Now, as I look around and see so many children with various disabilities, I smile that smile of knowing.  I know what it's like to have a child with a disability (or disabilities).  I know for a fact that those parents are tired, and dealing with things most people can't even imagine.  I smile that, "I get it" smile.  In fact, not long ago in a local store, a woman was doing everything she could to keep her son next to her.  He seemed non-verbal.  He was young, about 6.  He turned around and hugged me.  His mom about lost her lunch.  I laughed and said, "THANK-YOU! How are you? Are you shopping?"  His mom smiled.  She smiled that thank-you smile.  I told her that I have a teenage daughter with autism, and it didn't bother me one bit that he was circling us and flapping (it was a guess that it was autism- I assumed, and she confirmed). She thanked me and talked for a bit, and we entertained him until she got done with her purchase.  She walked away and smiled.

I don't get every disability by any means.  I do get that as a parent of a child with a disability, every day is a challenge.  For that reason, I smile at the parents.  I smile at the children.  I smile.  I smiled at everyone that day at the University of Michigan, because a smile goes a long way.

Merry Christmas to everyone, and in the spirit of our favorite movie, ELF...

"I LOVE smiling...smiling's my favorite."

Monday, November 14, 2016

Your only daughter.

This post may not be polite.  It may not be pretty.  It certainly isn't the light hearted side of autism that I can usually find in my heart.   When Phoebe was 9-years-old and started her period, I took her to a Pediatric Gynecologist.  While at this doctors office, a social worker came in to speak to me.  I thought this was odd.  I wasn't an uneducated person.  I knew what getting her period meant.  I was prepared to help her take care of it.  What I wasn't prepared for was what she said.  She wanted to know about the "other" people in her life.  (Teachers, aides, friends, etc.)  Any person who could possibly "take advantage" of a person with Phoebe's intellect.  At that moment, I thought to myself that this situation would be dealt with later.  I had to worry about other things at that time.  Almost 9 years later, after birth control was too much of a pain, we have come to a crossroads.  What would you do?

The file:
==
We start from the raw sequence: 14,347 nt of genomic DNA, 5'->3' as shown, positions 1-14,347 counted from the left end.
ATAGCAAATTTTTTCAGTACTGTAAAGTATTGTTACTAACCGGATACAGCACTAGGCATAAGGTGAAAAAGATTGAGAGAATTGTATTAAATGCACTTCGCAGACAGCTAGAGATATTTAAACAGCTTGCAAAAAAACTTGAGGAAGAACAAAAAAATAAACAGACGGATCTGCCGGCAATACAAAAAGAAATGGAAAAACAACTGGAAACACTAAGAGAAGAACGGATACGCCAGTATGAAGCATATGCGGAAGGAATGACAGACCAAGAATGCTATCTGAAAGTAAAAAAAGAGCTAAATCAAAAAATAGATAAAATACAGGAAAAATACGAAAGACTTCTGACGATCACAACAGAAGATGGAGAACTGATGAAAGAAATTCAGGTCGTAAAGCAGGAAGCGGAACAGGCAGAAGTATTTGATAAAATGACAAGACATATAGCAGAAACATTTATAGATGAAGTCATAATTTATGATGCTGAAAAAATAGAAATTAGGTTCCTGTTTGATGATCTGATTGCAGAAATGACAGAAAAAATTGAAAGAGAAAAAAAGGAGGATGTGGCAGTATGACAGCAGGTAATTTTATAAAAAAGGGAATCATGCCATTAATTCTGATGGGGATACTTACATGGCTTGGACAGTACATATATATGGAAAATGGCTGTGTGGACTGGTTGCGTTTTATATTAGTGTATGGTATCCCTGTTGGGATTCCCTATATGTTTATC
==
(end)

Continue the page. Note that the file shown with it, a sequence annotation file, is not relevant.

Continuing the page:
Your 17-year-old daughter has hormones.  She likes boys.  She would like to be married someday, or have a boyfriend, or a kitten.  She's not quiet sure.  When she tries to deal with her own period, it resembles something slightly like a murder scene.  (Told you it wouldn't be pretty) She's annoyed by pads because they are scratchy and uncomfortable, and can't use tampons.  She has to be reminded to take care of it.  EVERY time.  This child is not mentally capable of taking care of herself in many ways.  Now what?  Do you take her and get her an IUD, or an implant?  Or, do you wait a few months until she's 18, and have her tubes tied?   Sounds like a simple answer.  Right?

Now, go back to when you had this baby girl, and you thought of all the wonderful things she would do in her life.  You have hopes for her.  You want her to go to college, or find her true passion.  You would like to see her married and have children.  These ideas slowly change as you discover that she will be dealing with disabilities.  These disabilities, which take away most of these wishes.  The worst being that you have to decide whether or not she can have a baby.  The worst decision you ever have to make about your ONLY daughter.

I'm an educated woman.  I know the answer, and I know what is right.  I will do what I have to, and I'm convinced that Phoebe will live a happy, full life.  She has come a long way, and I am very proud of her.  I have made my peace with it. When I simply asked her if she would like to have a baby someday, she replied, "Uh- NO."  Not sure I know what she truly thinks or knows, but as her mother and guardian...I will do what is right.

Maybe I'll get her a kitten.😺